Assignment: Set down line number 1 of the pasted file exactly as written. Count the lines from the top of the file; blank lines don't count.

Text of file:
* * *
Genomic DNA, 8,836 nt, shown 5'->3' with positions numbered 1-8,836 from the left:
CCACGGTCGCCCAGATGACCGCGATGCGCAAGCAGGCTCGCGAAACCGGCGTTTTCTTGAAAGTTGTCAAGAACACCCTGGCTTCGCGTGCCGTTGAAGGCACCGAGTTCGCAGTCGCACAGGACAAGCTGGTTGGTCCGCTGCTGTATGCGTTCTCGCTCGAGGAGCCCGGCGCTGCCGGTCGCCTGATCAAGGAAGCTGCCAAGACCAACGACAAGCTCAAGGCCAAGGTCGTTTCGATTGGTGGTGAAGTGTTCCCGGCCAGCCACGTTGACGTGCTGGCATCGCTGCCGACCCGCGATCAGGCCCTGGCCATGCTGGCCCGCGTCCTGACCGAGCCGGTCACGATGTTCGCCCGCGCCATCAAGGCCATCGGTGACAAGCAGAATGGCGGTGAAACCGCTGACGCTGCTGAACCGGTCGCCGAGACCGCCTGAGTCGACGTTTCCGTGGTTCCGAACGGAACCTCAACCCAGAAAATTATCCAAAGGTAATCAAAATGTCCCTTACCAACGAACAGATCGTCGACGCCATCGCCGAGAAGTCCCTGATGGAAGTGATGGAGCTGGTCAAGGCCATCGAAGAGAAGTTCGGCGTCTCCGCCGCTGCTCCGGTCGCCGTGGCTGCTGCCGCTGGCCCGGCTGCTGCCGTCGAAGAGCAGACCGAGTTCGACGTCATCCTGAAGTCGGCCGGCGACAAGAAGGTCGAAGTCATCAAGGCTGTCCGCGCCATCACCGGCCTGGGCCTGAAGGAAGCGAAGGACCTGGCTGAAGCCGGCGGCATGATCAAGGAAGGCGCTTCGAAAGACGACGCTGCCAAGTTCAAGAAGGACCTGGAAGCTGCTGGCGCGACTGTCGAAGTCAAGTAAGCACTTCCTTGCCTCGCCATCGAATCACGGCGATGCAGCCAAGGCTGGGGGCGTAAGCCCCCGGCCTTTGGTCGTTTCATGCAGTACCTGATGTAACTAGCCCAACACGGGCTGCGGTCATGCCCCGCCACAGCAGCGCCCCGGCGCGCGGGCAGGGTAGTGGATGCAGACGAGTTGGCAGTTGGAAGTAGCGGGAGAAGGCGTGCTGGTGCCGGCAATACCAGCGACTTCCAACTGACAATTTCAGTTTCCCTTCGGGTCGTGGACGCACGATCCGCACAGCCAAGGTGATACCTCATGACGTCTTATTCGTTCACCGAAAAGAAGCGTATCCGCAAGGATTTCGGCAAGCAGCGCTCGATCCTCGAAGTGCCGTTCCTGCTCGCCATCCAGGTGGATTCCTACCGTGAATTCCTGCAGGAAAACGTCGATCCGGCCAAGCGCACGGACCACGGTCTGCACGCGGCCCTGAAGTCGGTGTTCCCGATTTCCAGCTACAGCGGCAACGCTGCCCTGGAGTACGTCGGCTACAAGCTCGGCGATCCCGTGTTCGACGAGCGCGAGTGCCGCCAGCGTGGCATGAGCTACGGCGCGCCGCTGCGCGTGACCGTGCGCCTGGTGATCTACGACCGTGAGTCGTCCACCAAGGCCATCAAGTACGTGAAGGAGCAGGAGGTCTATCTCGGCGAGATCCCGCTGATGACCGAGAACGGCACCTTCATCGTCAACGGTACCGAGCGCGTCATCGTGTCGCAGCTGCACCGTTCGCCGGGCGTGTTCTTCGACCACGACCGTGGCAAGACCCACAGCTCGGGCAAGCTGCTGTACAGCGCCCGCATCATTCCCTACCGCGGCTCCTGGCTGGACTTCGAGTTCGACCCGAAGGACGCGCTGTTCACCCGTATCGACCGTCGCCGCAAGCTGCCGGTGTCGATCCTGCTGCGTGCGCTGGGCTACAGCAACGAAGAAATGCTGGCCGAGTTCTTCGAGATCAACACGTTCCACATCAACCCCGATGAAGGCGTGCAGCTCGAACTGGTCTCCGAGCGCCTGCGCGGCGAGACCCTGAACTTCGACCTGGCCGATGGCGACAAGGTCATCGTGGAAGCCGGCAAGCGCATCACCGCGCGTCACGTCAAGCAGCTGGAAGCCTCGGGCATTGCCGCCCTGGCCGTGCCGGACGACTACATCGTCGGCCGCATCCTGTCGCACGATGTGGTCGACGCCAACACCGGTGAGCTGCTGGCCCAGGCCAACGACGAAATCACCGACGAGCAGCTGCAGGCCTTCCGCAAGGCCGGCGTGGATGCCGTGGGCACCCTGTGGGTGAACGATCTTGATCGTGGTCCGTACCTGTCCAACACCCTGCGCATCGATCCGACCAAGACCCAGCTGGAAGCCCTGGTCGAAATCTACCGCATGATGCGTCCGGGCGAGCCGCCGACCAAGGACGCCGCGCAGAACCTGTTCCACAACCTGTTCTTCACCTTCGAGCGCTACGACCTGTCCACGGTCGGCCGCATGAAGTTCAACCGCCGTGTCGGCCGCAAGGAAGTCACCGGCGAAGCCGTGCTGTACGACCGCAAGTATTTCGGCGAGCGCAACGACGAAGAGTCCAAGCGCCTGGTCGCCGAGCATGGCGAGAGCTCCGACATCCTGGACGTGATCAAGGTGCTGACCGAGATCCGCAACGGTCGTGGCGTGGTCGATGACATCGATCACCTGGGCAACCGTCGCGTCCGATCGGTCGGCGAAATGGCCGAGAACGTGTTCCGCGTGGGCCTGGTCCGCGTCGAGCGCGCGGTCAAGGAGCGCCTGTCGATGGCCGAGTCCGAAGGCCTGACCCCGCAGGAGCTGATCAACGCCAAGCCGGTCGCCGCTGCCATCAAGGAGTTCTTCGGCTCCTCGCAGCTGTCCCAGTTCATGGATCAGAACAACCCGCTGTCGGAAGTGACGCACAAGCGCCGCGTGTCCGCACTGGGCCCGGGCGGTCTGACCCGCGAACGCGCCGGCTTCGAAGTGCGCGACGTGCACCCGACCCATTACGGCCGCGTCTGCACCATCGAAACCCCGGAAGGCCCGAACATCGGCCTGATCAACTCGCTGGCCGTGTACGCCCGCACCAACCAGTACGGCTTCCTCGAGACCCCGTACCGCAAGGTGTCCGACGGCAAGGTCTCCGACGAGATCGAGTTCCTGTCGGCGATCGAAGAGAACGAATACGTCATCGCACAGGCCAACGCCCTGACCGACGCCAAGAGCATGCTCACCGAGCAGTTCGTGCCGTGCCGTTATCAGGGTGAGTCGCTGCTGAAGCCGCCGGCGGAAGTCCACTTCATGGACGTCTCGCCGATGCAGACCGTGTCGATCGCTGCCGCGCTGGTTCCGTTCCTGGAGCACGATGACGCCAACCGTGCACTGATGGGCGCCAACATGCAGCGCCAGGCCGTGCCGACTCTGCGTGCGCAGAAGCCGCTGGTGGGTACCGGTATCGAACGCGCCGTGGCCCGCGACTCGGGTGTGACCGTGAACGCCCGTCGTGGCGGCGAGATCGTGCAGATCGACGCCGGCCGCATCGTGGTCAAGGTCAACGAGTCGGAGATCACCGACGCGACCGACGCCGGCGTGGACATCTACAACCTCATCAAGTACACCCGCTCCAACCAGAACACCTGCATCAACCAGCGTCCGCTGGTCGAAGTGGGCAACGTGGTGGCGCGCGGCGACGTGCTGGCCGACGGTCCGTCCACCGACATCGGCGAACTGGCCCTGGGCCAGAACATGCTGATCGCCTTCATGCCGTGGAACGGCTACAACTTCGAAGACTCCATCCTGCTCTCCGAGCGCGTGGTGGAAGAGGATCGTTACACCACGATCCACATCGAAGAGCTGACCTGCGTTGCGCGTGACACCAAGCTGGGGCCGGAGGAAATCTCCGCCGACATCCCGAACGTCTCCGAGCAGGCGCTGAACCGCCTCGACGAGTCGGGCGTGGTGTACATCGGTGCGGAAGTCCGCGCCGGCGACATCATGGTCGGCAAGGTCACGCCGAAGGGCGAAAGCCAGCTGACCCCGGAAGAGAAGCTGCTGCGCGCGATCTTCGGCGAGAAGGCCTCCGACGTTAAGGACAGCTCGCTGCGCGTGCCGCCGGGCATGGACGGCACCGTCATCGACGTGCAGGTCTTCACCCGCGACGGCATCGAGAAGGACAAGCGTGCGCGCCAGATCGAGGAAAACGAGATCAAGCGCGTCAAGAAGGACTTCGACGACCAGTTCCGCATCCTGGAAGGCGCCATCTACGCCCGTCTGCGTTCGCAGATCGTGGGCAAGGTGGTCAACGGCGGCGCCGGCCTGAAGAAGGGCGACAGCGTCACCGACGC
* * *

Genomic DNA, 8,836 nt, shown 5'->3' with positions numbered 1-8,836 from the left: